History special subjects restricted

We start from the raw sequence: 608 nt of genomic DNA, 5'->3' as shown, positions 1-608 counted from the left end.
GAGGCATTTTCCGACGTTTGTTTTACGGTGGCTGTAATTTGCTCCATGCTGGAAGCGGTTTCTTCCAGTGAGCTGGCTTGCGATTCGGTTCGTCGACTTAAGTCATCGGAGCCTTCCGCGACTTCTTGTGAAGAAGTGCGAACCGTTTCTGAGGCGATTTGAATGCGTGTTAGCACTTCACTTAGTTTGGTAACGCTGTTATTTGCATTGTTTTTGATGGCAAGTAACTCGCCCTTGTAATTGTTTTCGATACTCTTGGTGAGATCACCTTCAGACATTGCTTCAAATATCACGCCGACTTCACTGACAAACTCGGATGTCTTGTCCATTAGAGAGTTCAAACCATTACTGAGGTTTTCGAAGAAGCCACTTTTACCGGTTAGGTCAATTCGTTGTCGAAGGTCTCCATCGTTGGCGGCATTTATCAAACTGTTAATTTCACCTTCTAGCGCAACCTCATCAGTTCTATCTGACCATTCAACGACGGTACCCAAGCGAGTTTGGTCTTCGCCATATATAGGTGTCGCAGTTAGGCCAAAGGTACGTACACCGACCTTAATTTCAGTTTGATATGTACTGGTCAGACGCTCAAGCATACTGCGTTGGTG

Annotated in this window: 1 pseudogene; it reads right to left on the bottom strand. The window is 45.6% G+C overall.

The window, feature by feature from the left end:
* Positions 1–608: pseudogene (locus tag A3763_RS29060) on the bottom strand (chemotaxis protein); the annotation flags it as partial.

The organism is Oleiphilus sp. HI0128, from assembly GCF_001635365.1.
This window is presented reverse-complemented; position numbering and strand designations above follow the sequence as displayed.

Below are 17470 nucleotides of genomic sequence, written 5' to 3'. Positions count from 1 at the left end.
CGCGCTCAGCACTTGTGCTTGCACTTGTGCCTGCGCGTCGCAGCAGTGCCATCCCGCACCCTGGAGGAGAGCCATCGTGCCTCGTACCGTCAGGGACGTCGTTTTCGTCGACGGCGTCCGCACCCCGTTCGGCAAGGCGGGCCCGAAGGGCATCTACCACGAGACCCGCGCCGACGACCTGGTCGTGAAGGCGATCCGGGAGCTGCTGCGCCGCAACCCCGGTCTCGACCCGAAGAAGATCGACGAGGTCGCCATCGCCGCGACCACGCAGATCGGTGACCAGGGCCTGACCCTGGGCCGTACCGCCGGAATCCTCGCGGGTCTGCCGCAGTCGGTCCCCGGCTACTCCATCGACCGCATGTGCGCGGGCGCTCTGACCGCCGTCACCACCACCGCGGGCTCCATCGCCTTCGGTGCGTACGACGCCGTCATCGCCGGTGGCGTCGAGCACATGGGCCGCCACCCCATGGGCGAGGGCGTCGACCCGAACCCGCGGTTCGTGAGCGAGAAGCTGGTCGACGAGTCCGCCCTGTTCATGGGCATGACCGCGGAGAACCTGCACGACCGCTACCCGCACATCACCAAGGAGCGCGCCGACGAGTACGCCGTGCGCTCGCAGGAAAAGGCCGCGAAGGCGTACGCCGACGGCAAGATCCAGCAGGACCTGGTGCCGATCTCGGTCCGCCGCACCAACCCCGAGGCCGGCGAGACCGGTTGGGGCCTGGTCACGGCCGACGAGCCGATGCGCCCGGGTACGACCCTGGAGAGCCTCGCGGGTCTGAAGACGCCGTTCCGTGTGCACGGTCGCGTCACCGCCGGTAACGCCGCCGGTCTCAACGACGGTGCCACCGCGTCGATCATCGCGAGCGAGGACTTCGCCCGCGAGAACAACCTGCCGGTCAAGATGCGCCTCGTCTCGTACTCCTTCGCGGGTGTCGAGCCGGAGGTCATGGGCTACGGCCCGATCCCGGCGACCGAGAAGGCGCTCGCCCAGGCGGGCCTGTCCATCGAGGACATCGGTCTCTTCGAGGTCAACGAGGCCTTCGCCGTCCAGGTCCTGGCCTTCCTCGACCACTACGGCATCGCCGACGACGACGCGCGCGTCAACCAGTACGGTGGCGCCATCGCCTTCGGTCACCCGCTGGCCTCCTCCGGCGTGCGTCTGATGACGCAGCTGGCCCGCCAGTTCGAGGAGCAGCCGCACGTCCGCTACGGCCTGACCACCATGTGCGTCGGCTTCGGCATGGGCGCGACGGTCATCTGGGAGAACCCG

first_imgThe History Faculty has cut the number of Special Subjects open to the largest number of students. Only three subjects will be “24-capped”, offering up to 24 places, the maximum number for Special Subjects.Special Subject options for historians are decided using a balloting process, where each student registers three choices for the paper, one of which must be a course with 24 places, the largest number available.Dr Andrea Hopkins, History Faculty Administrative Officer, explained, “Because so many of the most popular subjects have a cap of 8 or 16, we have to hold a ballot to determine which students can study them. The students must therefore give two other alternate Special Subject choices in the event that they are unsuccessful in the ballot. One of these must be for a subject with a large cap – 24.”However, the three Special Course options capped at 24 this year are all either ancient or early modern history. As a result, some students expressed concerns over being forced to choose a Special Subject option that falls outside their area of interest.Dr Sue Doran, Senior Research Fellow in History at Jesus College, pointed out that the problem with uncapped subjects, “has been an issue for many years.”Dr Robin Briggs, Senior Research Fellow and Lecturer in Modern History at All Souls, stated, “the situation would indeed be rather ridiculous, if the only available second choices were in a period very few students would naturally opt for.”In addition, other Special Subjects were dropped altogether, although one option on Nazi Germany, for which some historians had been learning German in preparation, has since been reinstated by the History Faculty.A historian at Exeter commented, “I luckily wasn’t one of the ones left in the lurch when the Nazi Germany paper was briefly called off, however there is a disappointing lack of choice in the so-called Special Subjects, and it is a shame that whole areas of history, such as gender, social and cultural, have been excluded from the capped subjects.”Dr Briggs further commented, “The reason for the caps is simply that there are not enough tutors for some courses. That tends to vary from year to year as well, because particular academics take research leave, something that has become more of a problem now there are so many schemes for extended leave. So there could be particular bottlenecks in any given year.Dr Hopkins also pointed out that, “in 2013-14, 215 students got into their first choice subjects, and 76 had to go into another subject.” She went on to say, “the percentage is that 74% got into their first choice subject.”One second year historian said, “After your first and second choices you have to go through a reserve list of another three choices before you get left with your 24-capped option. That means you’ve got five chances before you have to do something you’re not particularly interested in. Although they’re called special subjects, they’re really just normal subjects. There shouldn’t be such a fuss.”last_img read more